2015 Reading Challenge – Quarterly Update II

2015 Reading Challenge – Quarterly Update I

In pursuit of the upkeep of my New Year’s Resolution of ‘reading more books’ I continued to pick one book after the other. However, it turns out I’m a slow reader. Very slow reader. Of the fifty-two books required to complete the ‘Book Reading Challenge’ that I’ve undertaken, I’ve read seventeen till now i.e. less than one-third of the quantum in more than half the time.

Progress After Q2

Progress at the end of Q2

Further, the fact that I’m writing about a quarterly update after a month of the passing of the quarter also accentuates the point about my slowness. So, it becomes evident to me that this New Year’s Resolution would probably require another new year before it is completed. Of the one ticked in the picture above, here are the eight books that I read during the last quarter,

  1. The Motorcycle Diaries by Ernesto ‘Che’ Guevara – A Book That was Originally Written in a Different Language

The Motorcycle Diaries

As someone who recently concluded a motorcycle adventure of his own, I’d picked up the book with high hopes of reading a memorable travelogue, but it turned out to be much more than that. So much more. This is an actual ‘coming of age’ story. The story of an adventurer and his friend growing, understanding and changing, as their eyes witness the Latin American landscapes and the plight of the indigenous people who are housed in these landscapes.

The writing is dashed with wit, humor & sarcasm, but melancholy finds its place as well. The descriptions in the book are passionate and thus, come out to be lucidly coherent. I also find it utterly unbelievable and astonishing that a selfless rebel who dedicated his life for the betterment of people was, actually, as simple and imperfect – like any of us.

  1. Lord of Flies by William Golding – A Book That Became a Movie
Lord of Flies Cover

Lord of the Flies

A dystopian novel from half a century ago, it explores the evil side of humanity and human nature that underlies even the most civilized and innocent. It probes into the human psyche and tries to point out that the only thing stopping some people to commit savagery is the eye of the society surrounding them. Take that away and all we are left with is a barbaric bunch. The book is about a group of British schoolboys who are stranded on a tropical island, without a ‘grown-up’. They appoint Ralph from among them as the leader but soon their group degenerates into rival clans and violence becomes common.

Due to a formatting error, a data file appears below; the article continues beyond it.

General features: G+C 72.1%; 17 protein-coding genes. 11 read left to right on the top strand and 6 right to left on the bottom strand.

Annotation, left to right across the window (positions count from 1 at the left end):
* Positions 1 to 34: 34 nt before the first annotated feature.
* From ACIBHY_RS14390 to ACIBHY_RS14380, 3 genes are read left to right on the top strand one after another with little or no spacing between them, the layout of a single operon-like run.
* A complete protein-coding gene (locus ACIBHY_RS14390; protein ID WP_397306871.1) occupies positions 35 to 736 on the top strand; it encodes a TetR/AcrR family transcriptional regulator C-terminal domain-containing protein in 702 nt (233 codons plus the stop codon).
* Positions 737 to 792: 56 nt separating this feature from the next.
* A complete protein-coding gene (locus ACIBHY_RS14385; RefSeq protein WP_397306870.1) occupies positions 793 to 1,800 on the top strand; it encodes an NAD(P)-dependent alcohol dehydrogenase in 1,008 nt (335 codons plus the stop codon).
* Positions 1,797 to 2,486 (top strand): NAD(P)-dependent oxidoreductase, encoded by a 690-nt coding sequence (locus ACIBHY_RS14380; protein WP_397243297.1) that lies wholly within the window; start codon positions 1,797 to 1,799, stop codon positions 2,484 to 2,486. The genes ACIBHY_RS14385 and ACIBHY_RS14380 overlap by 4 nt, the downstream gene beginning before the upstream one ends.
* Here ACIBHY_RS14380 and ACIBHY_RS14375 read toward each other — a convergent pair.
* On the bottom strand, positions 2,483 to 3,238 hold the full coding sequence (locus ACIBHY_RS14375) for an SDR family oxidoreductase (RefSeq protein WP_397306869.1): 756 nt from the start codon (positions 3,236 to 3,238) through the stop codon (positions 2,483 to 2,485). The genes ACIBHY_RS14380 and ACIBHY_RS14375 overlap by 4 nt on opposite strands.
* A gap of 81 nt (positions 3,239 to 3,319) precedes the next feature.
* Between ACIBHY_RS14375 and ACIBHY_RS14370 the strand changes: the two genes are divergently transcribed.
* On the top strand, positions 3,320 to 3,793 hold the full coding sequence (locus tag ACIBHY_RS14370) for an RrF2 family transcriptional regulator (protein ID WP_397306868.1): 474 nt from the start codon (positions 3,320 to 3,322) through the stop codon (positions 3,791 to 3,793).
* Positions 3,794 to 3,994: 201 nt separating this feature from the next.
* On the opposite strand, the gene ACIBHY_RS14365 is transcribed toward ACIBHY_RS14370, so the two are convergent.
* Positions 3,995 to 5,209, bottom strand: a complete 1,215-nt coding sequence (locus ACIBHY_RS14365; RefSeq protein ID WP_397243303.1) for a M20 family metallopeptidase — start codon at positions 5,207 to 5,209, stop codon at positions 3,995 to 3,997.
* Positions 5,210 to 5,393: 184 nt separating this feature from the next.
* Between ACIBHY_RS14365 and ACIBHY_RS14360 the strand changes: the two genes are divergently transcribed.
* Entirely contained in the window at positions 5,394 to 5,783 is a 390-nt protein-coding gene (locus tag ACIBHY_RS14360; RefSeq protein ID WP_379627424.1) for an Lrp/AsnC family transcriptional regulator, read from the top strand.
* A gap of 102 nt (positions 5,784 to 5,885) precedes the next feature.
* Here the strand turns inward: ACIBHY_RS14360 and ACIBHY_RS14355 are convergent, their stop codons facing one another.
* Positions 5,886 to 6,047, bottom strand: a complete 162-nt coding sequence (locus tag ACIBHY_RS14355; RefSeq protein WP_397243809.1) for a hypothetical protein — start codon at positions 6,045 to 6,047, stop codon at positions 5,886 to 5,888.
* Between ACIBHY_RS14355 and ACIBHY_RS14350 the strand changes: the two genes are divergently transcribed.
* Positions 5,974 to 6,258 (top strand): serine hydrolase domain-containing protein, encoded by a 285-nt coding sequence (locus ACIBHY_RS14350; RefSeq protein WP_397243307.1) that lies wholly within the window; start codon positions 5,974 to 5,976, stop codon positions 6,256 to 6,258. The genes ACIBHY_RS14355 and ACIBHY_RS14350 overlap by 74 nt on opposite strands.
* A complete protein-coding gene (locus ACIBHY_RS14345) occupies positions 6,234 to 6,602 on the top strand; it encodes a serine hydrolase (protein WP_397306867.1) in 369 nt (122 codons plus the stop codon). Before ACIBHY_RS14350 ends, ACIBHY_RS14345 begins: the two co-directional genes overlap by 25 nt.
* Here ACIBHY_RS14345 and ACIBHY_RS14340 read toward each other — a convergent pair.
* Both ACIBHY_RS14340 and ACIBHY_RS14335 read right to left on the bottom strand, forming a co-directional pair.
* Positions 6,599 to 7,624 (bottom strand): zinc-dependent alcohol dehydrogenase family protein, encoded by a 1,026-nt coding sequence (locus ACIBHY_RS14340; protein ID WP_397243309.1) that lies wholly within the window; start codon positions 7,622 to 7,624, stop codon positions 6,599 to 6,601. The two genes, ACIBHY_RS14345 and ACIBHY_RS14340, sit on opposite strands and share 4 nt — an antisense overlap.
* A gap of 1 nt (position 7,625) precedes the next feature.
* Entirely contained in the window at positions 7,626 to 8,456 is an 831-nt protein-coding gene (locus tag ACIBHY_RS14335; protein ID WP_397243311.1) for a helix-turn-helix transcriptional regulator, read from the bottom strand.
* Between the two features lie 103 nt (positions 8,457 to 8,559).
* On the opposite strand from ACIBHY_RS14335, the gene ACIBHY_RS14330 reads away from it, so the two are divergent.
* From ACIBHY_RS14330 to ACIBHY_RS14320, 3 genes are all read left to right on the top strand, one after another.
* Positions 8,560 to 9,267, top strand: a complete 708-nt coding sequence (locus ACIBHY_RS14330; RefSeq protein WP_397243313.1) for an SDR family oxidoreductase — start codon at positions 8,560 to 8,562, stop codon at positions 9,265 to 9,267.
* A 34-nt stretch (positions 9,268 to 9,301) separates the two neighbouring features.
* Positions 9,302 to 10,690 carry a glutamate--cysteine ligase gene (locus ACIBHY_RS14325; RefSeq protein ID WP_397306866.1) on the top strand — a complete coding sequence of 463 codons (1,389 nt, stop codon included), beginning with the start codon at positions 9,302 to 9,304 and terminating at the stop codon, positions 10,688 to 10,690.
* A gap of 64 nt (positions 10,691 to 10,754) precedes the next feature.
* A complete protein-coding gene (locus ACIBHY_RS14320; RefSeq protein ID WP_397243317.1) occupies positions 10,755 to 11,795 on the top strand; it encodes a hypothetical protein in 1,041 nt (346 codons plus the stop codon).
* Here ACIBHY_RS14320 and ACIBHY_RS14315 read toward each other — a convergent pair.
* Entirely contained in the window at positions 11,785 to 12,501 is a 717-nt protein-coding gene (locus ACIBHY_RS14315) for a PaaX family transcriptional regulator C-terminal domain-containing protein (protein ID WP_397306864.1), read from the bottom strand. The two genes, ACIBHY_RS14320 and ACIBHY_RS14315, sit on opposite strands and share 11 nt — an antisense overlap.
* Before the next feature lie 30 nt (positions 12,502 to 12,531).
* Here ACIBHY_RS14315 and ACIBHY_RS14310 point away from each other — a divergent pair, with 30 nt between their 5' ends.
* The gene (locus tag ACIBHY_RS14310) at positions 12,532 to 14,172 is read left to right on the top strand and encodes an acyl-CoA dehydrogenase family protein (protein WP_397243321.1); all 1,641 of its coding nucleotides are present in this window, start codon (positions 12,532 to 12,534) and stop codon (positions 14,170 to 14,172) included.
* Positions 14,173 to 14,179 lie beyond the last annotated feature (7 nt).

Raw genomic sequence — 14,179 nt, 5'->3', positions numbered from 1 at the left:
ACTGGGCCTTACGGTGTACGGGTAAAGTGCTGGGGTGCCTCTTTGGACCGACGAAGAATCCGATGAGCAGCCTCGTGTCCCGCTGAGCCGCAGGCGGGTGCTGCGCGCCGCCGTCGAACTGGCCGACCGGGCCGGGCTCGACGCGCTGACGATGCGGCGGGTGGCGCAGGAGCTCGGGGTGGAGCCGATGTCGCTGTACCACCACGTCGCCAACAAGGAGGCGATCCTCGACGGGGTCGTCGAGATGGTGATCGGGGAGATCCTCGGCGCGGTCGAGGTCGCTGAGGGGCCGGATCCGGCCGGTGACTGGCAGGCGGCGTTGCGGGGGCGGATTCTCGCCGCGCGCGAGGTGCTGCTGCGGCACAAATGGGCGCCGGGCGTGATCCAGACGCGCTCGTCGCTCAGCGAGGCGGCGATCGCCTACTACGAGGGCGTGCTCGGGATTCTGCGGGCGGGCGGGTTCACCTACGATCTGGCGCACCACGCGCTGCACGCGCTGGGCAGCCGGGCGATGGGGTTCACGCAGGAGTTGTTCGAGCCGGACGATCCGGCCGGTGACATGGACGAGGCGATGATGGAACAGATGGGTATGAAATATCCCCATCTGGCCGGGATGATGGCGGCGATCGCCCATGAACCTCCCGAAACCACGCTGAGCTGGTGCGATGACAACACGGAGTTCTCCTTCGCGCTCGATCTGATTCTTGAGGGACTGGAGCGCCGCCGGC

The book is allegorical, and being written only years after the Second World War, it is profoundly pessimistic about the human nature, and in my opinion, rightly so.

  1. A Walk in the Woods – Rediscovering America on the Appalachian Trail by Bill Bryson – A Book Set in a Different Country
A Walk in the Woods

A Walk in the Woods

Bryson is the man. This book will either make you lunge for the mountains or make you cancel your planned camping trip, depending upon your pre-inclination. Bryson himself, many a times in the book, tries to reason why he’s subjecting himself to a months’ long slogging in the wilderness. He informs us the perils of the wilderness – the cliffs, the bears, the murderers. But when he talks about the woods, the trees, the peaks and the satisfaction of being there and crossing them – away from the society that we call civilized – you want to be where he is, taking a walk in the woods.

The book is essentially about traveling. It is about hiking the Appalachian Trail or AT – a 3500 Kms marked hiking trail covering 14 states in the eastern United States. The book does not come with a background story for why Bryson is taking the journey, there are no internal revelations waiting to be unearthed, he is not doing it because he needs to ‘find himself’, he is simply doing it because the AT lies there. After spending two decades in the UK, Bryson comes back to his homeland and rediscovers America on the AT. He is not alone; he is joined by his friend Stephen Katz – a blustery, junk-food addict. Barring a few of Katz’s habits, his mostly like any of our Uncles and is likable as he’s at the core of most of the humor in the book.

The book is not only about the hiking, it also informs us about the culture, history and the contemporary state of the places the trail traverses through. But the way all this has been sewn into the writing it seems natural. Bryson’s writing style is impeccable and easy to read. I’ll surely be picking up his other books.

  1. The Catcher in the Rye by J. D. Sallinger – A Banned Book
The Catcher in the Rye

The Catcher in the Rye

Although, Mein Kampf is freely available in India, informed sources have told me that it is such a bore. So I picked up ‘The Catcher in the Rye’ – not exactly a banned book, but challenged by many. One of the largest selling books, it needs no introduction. I came to know about the book first while reading about the Beatles and the shooting of John Lennon by one Mark David Chapman from whom a copy of the book was found, in which he had written “This is my statement” and signed as Holden Caulfield, the protagonist of the book. While the novel is linked to several murders and murder attempts, it has been claimed that the novel’s overall effect on society is “far more positive than negative.”